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Monday 4 December 2023 Dublin: 5°C
Niall Carson/PA Archive The new Google cars are often mistaken for the Street View cars (pictured above) - but have cameras mounted directly on the car itself, and are also fitted with more sensors and radars.

Google reveals latest innovation: cars that drive themselves

The company has been working on automated cars that pull data from Google Maps to drive where you want.

GOOGLE HAS REVEALED its latest technological innovation that’s so advanced, there won’t be a market for it for years: cars that, even in heavy traffic, can drive themselves.

The company better known for its search engine, and more recently hitting the headlines in this part of the world after the launch of its Street View service in Ireland, showed the New York Times a model of a car it has been testing on roads around San Francisco in full daylight and amid heavy traffic.

The specially modified cars – six Toyota Priuses and one Audi – are fitted with a rotating tw0-camera sensor on the roof that scans the real-time environment for details on traffic, kerbs, walls and other objects. There’s also a small ‘position estimator’ on one rear wheel, a video camera mounted on the dashboard to help the car recognise pedestrians and cyclists, and four radar sensors.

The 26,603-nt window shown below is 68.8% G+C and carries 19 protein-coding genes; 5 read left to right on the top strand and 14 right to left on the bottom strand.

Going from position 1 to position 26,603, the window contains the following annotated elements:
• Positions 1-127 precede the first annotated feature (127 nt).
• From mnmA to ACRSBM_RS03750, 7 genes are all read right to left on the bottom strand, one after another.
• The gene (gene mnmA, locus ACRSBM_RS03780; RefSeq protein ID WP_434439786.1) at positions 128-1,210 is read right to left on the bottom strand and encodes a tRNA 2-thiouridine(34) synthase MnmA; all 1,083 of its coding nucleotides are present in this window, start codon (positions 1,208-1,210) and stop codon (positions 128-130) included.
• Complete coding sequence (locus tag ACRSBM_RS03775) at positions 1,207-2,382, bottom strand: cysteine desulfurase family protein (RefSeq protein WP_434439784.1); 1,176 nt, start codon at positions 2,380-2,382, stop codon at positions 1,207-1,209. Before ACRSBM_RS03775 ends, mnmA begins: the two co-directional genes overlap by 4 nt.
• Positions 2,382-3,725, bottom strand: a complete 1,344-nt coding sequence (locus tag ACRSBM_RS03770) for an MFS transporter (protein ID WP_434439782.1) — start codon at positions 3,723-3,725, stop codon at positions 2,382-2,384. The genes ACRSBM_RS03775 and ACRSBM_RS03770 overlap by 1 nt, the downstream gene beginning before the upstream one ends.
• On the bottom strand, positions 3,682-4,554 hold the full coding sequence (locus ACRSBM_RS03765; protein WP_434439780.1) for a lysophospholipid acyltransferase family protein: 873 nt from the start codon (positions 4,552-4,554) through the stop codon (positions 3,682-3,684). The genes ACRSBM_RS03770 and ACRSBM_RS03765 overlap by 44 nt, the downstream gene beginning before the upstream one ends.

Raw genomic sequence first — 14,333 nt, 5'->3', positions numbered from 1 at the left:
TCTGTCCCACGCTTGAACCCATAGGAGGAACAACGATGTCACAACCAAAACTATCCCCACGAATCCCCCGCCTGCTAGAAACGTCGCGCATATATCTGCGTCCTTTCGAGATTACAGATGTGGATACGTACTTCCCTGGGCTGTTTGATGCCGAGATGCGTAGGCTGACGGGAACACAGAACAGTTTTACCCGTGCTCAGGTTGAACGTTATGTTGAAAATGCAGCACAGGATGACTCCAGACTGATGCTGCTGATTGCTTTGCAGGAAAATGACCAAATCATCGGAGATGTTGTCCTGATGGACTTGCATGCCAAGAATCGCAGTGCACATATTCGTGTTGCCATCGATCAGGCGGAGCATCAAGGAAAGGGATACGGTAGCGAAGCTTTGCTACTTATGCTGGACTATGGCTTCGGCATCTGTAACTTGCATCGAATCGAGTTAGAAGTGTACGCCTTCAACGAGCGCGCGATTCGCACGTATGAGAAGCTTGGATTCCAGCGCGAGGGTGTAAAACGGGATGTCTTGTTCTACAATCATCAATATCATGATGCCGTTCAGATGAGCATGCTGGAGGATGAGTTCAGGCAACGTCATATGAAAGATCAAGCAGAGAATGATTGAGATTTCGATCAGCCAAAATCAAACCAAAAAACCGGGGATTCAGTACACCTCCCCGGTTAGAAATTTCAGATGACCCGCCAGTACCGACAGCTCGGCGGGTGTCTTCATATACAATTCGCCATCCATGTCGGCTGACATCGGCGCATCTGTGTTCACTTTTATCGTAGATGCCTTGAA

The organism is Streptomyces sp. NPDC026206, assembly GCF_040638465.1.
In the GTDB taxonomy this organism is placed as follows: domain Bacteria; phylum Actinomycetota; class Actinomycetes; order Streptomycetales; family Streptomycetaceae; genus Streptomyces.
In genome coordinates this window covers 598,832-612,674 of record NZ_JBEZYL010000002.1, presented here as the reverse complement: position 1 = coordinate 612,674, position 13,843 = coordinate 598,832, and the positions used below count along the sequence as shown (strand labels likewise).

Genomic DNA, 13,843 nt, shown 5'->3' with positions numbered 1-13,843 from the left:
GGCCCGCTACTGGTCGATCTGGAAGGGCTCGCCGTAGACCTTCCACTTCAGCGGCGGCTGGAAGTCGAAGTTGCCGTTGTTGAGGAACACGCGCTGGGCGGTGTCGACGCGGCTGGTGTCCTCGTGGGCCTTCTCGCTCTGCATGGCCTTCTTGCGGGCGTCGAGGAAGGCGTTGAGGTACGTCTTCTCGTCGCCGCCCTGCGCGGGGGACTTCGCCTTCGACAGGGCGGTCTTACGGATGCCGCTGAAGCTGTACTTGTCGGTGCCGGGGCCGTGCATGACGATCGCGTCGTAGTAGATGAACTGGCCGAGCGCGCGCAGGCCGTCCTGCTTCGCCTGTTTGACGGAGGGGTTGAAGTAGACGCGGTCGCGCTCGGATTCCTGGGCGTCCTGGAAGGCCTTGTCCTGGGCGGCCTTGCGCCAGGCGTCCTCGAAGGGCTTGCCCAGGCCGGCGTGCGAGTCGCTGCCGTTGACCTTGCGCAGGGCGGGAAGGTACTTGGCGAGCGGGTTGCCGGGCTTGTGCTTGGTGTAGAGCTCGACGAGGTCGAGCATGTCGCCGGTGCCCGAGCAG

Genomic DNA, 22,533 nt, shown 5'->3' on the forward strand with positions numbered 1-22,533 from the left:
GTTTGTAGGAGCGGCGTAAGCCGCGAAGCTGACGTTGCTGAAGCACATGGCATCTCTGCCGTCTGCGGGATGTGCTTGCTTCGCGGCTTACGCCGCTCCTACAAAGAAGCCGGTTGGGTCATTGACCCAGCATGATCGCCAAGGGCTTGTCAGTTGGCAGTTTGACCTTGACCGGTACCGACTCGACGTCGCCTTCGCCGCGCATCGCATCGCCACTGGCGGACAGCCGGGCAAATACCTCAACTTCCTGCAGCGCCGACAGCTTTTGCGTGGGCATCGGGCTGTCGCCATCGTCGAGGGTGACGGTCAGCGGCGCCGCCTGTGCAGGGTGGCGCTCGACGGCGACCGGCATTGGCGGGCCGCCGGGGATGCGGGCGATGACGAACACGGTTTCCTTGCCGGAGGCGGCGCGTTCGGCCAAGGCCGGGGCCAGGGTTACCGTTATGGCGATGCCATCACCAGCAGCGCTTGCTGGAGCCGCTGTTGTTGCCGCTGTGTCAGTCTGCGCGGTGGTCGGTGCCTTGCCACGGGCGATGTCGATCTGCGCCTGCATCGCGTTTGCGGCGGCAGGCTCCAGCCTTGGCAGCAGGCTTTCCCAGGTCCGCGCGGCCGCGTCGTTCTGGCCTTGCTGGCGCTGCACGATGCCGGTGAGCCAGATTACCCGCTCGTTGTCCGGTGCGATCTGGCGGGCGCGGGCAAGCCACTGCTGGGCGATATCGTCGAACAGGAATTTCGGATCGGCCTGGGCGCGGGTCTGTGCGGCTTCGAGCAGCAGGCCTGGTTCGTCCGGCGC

Faster than a human can think

Though the cars are, of course, built so that a human can take control of the car should the need arise – for example, if a tree falls just in front of it, or another car breaks a red light, a human can take control simply by steering the wheel – even such urgent ‘driver’ involvement is rarely needed, because the robot mind driving the car can react far quicker to unprecedented shocks than a human can.

Indeed, such is the ability of the cars to cope with the unexpected that the seven machines have driven over 140,000 miles with only minimal human interaction – and over 1,000 miles at a time with no human input required whatsoever.

The cars drive quickly, but never above the speed limit (a detail programmed into its database of roads, which is adapted from Google Maps, with which the cars constantly interact via their GPS receivers), and negotiate even the twistiest roads and streets with ease. How it might cope with M50 gridlock or

So advanced is the car that it even has various driving personalities – ‘cautious’, where it will yield to other cars, or ‘aggressive’ where it will opt to bully its way into a stream of traffic.

Google is currently trying to figure out a way of turning the experiment into a business in its own right – whether it will distil some of the data for resale in GPS units, or collaborate with car manufacturers to build the technology into their own motors.

In the meantime, it will also have to ascertain whether the cars are even legal to drive – humans are required to be “in control” of the vehicle at all times, and it’s not known for sure whether (legally) the ability to overrule the auto-pilot constitutes control.